A decent melodrama, The Skin Game ends on a rather down note which makes the interplay between the two sides involved in the conflict all the more interesting. Again, the picture is really well shot with plenty of loving care lavished upon the very striking Phyliss Constam who looks absolutely perfect, almost obsessively so, in every shot she appears in. Gwenn is quite good as the overtly capitalist Hornblower and the kinder Hillcrist character played by C. V. France makes an interesting contrast to his less considerate portrayal. The highlight of the film is the auction scene, which is very tightly edited and which makes use of some really interesting camera work to heighten tension and build the conflict between the two opposing sides. The film also plays up the moral questions that the story presents to the audience, and rather than casting obvious fingers at who is right and who is wrong, instead opts to let us make up our own minds.

    Hitchcock: British International Pictures Collection – Blu-ray Review:

    Kino brings Hitchcock: British International Pictures Collection to Blu-ray on two 50GB discs with the pictures all framed at 1.33.1 fullframe and presented at 24fps, taken from restorations provided by Studio Canal. The first disc holds The Ring and The Farmer’s Wife while the second disc holds Champagne, The Manxman and The Skin Game. The silent films look pretty nice here. There’s solid detail given their age and origins and the discs are free of obvious noise reduction, edge enhancement or other digital trickery. There’s some mild print damage here and there but overall these look surprisingly clean.

    Unfortunately, The Skin Game is the roughest looking of the bunch, the elements being in noticeably worse shape than the other four films in the set. It’s watchable enough to be sure, but expect some frame jitter and more noticeable print damage than is evident in the other pictures. It’s still a pretty nice upgrade over the past DVD editions we’ve seen in the past, however.

    Audio is handled by a series of 24-bit DTS-HD 2.0 Mono tracks. For the four silent pictures in the set - The Ring, The Farmer’s Wife, Champagne, The Manxman - Xavier Berthelot contributes some really nice and effective piano scores. No subtitles here but as the films all use intertitles it doesn’t matter. The music used throughout the films sounds nice and clean, with good depth and range.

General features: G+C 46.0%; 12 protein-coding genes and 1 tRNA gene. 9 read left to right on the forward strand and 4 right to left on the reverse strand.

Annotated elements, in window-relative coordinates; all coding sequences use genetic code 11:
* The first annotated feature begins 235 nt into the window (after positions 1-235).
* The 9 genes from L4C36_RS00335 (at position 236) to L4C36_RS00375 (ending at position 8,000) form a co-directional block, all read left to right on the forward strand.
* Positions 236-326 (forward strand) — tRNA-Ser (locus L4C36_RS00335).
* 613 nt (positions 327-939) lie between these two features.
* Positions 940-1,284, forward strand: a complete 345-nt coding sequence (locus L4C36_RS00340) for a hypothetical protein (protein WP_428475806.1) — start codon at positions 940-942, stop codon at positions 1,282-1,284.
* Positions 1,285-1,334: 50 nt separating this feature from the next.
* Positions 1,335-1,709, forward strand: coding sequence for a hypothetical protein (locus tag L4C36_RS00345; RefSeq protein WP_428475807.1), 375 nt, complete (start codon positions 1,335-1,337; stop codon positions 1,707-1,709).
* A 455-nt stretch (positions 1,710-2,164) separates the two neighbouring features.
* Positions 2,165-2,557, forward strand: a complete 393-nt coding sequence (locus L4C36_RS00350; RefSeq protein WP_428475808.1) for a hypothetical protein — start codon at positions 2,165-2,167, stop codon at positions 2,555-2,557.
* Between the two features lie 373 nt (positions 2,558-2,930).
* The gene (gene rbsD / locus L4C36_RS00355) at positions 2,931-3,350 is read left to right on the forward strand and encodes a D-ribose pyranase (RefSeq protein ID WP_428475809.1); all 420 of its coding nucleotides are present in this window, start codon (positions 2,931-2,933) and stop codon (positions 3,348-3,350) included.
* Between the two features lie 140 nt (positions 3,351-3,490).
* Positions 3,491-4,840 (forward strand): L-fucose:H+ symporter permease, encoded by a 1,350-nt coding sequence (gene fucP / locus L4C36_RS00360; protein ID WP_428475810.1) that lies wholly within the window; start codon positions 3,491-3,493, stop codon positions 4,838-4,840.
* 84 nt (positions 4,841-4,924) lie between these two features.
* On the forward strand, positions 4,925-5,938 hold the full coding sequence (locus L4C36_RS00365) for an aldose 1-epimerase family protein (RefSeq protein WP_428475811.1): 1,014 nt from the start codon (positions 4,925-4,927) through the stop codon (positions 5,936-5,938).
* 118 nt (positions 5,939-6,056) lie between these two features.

For The Skin Game, the only ‘talkie’ in the set, the audio quality is decent enough given the age of the picture and the elements available, but less than ideal. There is some hiss here and there and sometimes things sound a little on the muffled side. Optional subtitles are provided in English for this picture.

    As far as the extra features go, film critic Nick Pinkerton provides an audio commentary for The Ring. It’s an interesting track delivered in a laid back and informal style, with humor, but never at the expense of information. He offers insight into the stage version that inspired the picture, the cast assembled for the picture, little ‘Hitchcock touches’ evident during the film. Lots of good information in here. Additionally, film historian Farran Smith Nehme offers audio commentaries on Champagne and The Manxman. She occasionally lapses into narrating the on-screen action but still manages to offer up a lot of information and trivia about the pictures, Hitchcock’s career up to this point, the scripts, the cast, the technical merits of the productions and more.

    Kino also provides two of the Hitchcock/Truffaut: Icon interviews Icon archival audio featurettes. The one included on the first disc discusses the making of The Ring and The Farmer’s Wife and the one on the second disc covers the making of Champagne, The Manxman and The Skin Game. Combined, these run about twenty-minutes and they’re very interesting.

    Hitchcock: British International Pictures Collection – The Final Word:

    Kino’s Blu-ray release of Hitchcock: British International Pictures Collection is a nice one, offering five of the director’s earlier pictures in presentations much nicer than we’ve seen before on home video. These don’t rank up there with the director’s best output, but they’re frequently very interesting in their own ways and the commentary tracks and interviews do a nice job of documenting their value and historical significance.

    Click on the images below for full-sized Hitchcock: British International Pictures Collection Blu-ray screen caps!